CHINA / National

China-Africa trade, economic co-op 'win-win'
Updated: 2006-04-29 20:18

Trade and economic cooperation between China and African countries is likely to continue expediential growth with Chinese President Hu Jintao's proposed new type of China-Africa strategic partnership.

UN Habitat executive director Anna Tibaijuka (C) receives a statue representing a Chinese drum as a present from Chinese President Hu Jintao (L) at the UN compound in Nairobi, April 28, 2006. [Reuters]

"We hope there will be more tourists and business people from China. This will help us create more jobs for local people who are in great need after four years of conflict," Ambassador Alain Nicaise Papatchi Coffie from the Republic of Cote d'Ivoire to China told Xinhua on Saturday.

China is adding to its planned trade and economic cooperation with Africa by moving from mainly being an aid giver to an opportunity provider.

Boosting tourism and investment are two ways China hopes to help local social and economic development.

Chinese tourists visiting Africa 2005 doubled to more than 110,000, according to statistics from the Chinese Ministry of Public Security. There are now 16 African countries on China's list of tourist destinations for Chinese citizens.

Chinese trade and investment has helped African countries develop local industry, increase employment and improve living standards with cheap but quality Chinese television sets, medicine, motorcycles and clothes.

Trade between China and African countries increased from 10 million U.S. dollars in the 1950s' to nearly 39.7 billion U.S. dollars in 2005. African exports to China soared 10 times to 21 billion U.S. dollars.

Meanwhile, rich resources and market potential in Africa coupled with Chinese practical know-how have helped the modernization of both China and Africa.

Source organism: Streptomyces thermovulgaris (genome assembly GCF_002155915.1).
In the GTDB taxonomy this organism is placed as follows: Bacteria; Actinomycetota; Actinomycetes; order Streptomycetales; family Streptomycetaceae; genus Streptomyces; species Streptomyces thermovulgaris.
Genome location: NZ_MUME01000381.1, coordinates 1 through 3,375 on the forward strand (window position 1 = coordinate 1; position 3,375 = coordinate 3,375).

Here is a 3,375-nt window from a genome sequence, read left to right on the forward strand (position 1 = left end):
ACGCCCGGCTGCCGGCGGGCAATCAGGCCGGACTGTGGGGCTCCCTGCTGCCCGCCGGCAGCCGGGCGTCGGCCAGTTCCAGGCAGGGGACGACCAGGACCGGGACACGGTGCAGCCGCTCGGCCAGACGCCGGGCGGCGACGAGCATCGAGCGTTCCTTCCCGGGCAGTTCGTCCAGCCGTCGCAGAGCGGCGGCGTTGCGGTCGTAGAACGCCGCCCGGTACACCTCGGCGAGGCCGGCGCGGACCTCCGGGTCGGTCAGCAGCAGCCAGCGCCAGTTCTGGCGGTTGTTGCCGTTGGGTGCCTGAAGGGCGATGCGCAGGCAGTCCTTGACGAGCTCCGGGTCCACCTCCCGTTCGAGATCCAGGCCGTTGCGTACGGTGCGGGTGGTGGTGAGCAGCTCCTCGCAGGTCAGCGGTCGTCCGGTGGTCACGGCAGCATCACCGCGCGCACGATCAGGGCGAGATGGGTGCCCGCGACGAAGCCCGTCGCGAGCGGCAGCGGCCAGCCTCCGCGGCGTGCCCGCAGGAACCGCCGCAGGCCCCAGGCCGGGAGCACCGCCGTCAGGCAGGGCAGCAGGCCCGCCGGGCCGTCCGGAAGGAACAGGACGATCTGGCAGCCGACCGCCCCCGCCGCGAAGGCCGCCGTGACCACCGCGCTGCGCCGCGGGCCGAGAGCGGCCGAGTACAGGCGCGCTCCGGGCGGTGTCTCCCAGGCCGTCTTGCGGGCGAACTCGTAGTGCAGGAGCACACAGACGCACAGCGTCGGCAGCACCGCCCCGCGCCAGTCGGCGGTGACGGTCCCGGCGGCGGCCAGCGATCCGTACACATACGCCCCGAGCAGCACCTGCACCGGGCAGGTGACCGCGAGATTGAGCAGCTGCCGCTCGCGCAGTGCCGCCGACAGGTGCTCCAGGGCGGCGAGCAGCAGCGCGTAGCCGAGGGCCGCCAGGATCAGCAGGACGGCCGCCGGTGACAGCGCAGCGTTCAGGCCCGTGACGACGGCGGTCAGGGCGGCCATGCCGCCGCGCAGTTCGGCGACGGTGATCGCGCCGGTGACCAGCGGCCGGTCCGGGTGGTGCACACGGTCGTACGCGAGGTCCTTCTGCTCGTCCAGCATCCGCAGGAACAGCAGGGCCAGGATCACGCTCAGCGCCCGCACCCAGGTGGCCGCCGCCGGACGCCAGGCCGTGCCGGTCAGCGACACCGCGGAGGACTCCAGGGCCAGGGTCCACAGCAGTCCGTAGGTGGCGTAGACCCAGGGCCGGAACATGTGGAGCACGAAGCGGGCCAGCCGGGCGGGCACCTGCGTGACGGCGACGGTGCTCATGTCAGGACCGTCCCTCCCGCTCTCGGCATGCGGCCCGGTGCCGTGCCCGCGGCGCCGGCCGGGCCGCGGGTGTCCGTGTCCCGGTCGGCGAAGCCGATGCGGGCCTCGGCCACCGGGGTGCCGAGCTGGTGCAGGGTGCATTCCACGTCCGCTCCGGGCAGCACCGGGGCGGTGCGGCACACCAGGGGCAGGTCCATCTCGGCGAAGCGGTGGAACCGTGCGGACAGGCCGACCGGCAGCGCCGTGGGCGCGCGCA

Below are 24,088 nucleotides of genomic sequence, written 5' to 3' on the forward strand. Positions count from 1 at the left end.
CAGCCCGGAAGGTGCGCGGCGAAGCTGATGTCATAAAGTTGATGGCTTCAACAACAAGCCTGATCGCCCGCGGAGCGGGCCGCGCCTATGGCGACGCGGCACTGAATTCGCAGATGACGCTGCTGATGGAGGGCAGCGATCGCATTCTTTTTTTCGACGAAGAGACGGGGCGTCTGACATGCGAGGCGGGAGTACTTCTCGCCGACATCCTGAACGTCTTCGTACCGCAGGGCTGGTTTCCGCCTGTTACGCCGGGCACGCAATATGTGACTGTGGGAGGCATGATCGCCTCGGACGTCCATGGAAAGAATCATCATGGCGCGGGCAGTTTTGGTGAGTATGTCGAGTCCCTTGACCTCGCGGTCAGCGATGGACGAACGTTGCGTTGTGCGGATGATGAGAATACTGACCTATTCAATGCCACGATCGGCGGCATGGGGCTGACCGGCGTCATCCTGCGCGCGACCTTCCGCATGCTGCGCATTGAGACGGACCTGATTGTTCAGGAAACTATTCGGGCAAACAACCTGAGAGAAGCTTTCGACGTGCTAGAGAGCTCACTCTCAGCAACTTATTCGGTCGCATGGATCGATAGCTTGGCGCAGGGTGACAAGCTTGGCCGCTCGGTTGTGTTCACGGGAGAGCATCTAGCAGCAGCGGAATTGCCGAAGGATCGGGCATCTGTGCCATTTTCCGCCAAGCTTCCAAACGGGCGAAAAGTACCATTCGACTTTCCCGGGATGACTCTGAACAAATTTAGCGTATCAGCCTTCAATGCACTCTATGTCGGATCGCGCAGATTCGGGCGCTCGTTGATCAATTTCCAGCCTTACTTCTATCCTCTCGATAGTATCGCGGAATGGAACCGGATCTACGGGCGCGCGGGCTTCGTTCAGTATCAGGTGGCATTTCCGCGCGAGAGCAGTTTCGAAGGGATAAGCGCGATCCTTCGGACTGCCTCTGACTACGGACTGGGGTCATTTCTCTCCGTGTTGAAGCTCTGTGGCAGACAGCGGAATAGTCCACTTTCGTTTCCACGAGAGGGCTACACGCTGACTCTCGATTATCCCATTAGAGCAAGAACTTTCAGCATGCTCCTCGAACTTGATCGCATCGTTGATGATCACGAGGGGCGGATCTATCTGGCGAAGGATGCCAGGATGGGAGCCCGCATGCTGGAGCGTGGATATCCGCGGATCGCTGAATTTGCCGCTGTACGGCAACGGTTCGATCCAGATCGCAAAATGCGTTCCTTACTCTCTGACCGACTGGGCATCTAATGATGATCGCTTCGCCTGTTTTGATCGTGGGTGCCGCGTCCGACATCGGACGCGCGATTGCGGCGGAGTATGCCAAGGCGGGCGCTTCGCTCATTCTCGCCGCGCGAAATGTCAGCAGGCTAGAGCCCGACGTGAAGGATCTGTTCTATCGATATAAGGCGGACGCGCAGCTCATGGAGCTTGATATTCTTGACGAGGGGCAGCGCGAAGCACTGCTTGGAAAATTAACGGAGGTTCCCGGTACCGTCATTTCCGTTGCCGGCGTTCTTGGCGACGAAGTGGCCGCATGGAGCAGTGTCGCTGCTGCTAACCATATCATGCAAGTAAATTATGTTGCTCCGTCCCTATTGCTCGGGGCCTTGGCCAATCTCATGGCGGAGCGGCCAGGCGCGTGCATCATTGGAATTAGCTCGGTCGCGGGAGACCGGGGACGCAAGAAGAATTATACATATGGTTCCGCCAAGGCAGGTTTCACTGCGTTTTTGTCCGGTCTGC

Chinese direct investment to Africa has reached 1.25 billion U.S. dollars and more than 800 Chinese-funded companies have been established in Africa.

China's soaring economy fueled the country's aid program to African countries, which involves more than 800 projects ranging from schools, hospitals, gyms and even parliament buildings.

China has reduced 10.5 billion yuan (about 1.3 billion U.S. dollars) worth of debt of 31 African countries so far. It also granted zero-tariff treatment on 190 categories of African export goods.

Reiterating China's commitment to providing assistance to African countries, Hu said while addressing Nigerian parliament earlier this week that China will pay greater attention to knowledge-based cooperation with Africa.

"China will make continued efforts to extend our cooperation in trade to investment, technology and project contracting, and to encourage companies and other economic entities to join our governments in conducting economic cooperation," he said.

At a China-Africa summit meeting scheduled in Beijing this autumn, China will announce new measures on expanding cooperation with African countries.

"China will continue to work with Africa and make innovative efforts in keeping with the trend of the times to widen China-Africa cooperation, enrich and inject new vitality into it," the Chinese president said.